What Eye Diseases Are Associated With Aging?

A significant health care problem is vision loss among the elderly. Approximately one in three people in the U.S. have a vision-impairing eye condition by age 65. The aging population in America is increasing rapidly.

About 70 million Americans will be more than 65 years old by 2030. Experts associate vision loss among the elderly with an increased risk for depression. They also associate it with a decreased ability to perform routine activities.


Age-related Vision Changes


As most people age, they notice changes in their eyesight. Some of these include:


  • Taking longer to adjust to changing levels of light

  • Difficulty distinguishing colors, such as black from blue

  • Developing myopia

Correcting these problems through eyeglasses, contact lenses, and improved lighting is easy. These interventions may enable you to maintain your independence and lifestyle.

Unfortunately, your risk for some eye conditions and diseases increases as you age. Some of these include:


Age-related Macular Degeneration


AMD primarily affects the tiny portion at the retina's center, the macula. This portion of the eye is responsible for sharp central vision. People with age-related macular degeneration often have difficulties performing detail-oriented tasks. These include driving, writing, reading, and identifying shades of color. 

One of the early signs of AMD is shadowy, fuzzy, or distorted central vision. Factors that stand out in increasing AMD risk are age, smoking, and family history. You can have either dry or wet AMD, with each type requiring a different treatment approach. Fortunately, detecting this condition early and slowing its progression through a comprehensive eye exam at TMS Eyecare is possible.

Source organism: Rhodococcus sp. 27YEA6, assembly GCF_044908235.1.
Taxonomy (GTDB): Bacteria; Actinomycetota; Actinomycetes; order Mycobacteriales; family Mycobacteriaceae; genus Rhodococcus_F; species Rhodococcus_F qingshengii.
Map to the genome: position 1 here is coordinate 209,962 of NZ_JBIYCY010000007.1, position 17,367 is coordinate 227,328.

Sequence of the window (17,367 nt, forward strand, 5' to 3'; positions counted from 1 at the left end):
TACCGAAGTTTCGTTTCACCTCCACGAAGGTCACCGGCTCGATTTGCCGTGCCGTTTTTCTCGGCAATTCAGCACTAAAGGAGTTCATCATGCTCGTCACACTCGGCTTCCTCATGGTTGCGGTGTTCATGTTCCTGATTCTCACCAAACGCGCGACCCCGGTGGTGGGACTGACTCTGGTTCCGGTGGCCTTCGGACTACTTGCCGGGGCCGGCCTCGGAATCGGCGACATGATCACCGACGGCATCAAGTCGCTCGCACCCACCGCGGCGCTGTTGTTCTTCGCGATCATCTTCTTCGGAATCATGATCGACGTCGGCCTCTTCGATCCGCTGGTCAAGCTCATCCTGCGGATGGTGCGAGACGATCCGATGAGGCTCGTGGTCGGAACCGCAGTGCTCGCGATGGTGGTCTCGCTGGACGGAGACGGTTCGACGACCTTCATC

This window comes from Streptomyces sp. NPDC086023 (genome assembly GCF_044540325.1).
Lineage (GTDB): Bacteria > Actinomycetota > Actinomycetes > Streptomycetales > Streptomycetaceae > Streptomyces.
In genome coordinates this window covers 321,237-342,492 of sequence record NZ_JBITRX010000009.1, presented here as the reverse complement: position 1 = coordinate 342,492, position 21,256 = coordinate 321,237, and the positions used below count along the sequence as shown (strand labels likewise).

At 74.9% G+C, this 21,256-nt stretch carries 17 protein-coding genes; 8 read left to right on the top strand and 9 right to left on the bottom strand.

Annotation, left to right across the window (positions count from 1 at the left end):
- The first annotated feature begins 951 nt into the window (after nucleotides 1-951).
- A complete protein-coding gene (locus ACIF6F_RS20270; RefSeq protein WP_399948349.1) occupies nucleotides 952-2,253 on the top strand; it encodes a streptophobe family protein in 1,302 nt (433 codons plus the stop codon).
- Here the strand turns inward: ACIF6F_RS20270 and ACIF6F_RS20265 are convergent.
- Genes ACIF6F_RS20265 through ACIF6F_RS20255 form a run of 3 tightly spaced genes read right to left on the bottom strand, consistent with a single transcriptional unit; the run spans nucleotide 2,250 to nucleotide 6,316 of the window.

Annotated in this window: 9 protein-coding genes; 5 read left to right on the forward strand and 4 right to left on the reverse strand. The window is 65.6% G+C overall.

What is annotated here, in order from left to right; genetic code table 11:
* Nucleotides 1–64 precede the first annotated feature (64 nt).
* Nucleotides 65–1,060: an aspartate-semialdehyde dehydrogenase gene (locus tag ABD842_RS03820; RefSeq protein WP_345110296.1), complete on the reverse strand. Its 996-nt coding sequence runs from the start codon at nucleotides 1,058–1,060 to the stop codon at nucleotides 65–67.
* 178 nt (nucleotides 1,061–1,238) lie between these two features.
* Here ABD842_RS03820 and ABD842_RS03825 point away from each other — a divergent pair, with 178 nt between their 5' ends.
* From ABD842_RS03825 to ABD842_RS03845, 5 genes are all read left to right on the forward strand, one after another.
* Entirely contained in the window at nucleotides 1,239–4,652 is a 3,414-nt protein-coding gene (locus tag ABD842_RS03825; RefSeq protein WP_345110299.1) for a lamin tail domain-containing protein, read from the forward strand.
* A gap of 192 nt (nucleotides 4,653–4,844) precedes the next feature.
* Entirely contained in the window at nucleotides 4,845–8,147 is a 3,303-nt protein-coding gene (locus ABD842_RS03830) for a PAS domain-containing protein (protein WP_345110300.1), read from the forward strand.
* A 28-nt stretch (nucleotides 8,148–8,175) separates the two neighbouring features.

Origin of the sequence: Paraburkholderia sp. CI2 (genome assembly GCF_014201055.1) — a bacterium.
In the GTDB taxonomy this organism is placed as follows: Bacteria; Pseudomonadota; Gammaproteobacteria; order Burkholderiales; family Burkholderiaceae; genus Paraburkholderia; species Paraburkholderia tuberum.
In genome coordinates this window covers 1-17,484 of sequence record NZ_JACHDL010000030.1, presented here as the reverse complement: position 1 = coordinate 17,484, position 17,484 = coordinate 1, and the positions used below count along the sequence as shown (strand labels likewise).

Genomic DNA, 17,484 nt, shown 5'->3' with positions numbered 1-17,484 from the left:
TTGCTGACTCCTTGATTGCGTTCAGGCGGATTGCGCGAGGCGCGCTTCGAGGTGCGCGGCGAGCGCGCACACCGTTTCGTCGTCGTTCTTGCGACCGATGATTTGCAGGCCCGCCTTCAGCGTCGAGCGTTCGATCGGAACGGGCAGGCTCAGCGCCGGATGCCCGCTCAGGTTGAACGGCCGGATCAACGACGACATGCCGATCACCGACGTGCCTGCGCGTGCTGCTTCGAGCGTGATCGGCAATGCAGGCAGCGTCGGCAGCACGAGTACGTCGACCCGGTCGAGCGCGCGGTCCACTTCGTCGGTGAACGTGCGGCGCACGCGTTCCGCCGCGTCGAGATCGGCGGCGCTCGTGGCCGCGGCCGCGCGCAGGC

Diabetic Retinopathy


Diabetic eye disease, also known as diabetic retinopathy, results from damage to the retinal blood vessels among people with diabetes. It causes retinal blood vessels to either leak fluid or bleed. If you leave it untreated, it can lead to irreversible vision loss. It may also affect the muscles that control eye movement. Advanced diabetic retinopathy requires laser treatment or surgery.




The lenses are mainly flexible and transparent in healthy eyes. However, they may become less flexible and cloudy in some areas as you age. You have cataracts when the clouding is covering the entire lens. The AAO estimates that about half of Americans will develop this eye condition by age 75. 

The earliest symptoms of cataracts include blurred or cloudy vision, impaired night vision, and colors appearing less vivid than they once did. The only way to remove cataracts is through lens replacement surgery.




A group of related eye disorders can damage the optic nerve, which transmits information from the eye to the brain. The collective term for these disorders is glaucoma, which can be either narrow-angle or open-angle. Most glaucoma cases involve elevated pressure inside the eye, resulting in the loss of peripheral vision. 

As your condition develops, you may experience challenges navigating while walking and trouble seeing at night. Eye doctors diagnose glaucoma through a comprehensive dilated exam. The treatment aims to increase the amount of fluid draining from the eye or decrease the amount of fluid produced by the eye. That may require glaucoma surgery.

Besides the diseases outlined above, eye care professionals associate conditions like dry eye syndrome and low vision with aging. Fortunately, you do not have to live with age-related vision loss. Living with good eyesight into your golden years is possible. However, you need to take proactive steps towards achieving this goal. 

For more on age-related eye conditions, visit TMS Eyecare at our Wichita or Arkansas City, Kansas offices. Call (316) 669-4760, (316) 686-7212, or (620) 442-2577 to schedule an appointment today.

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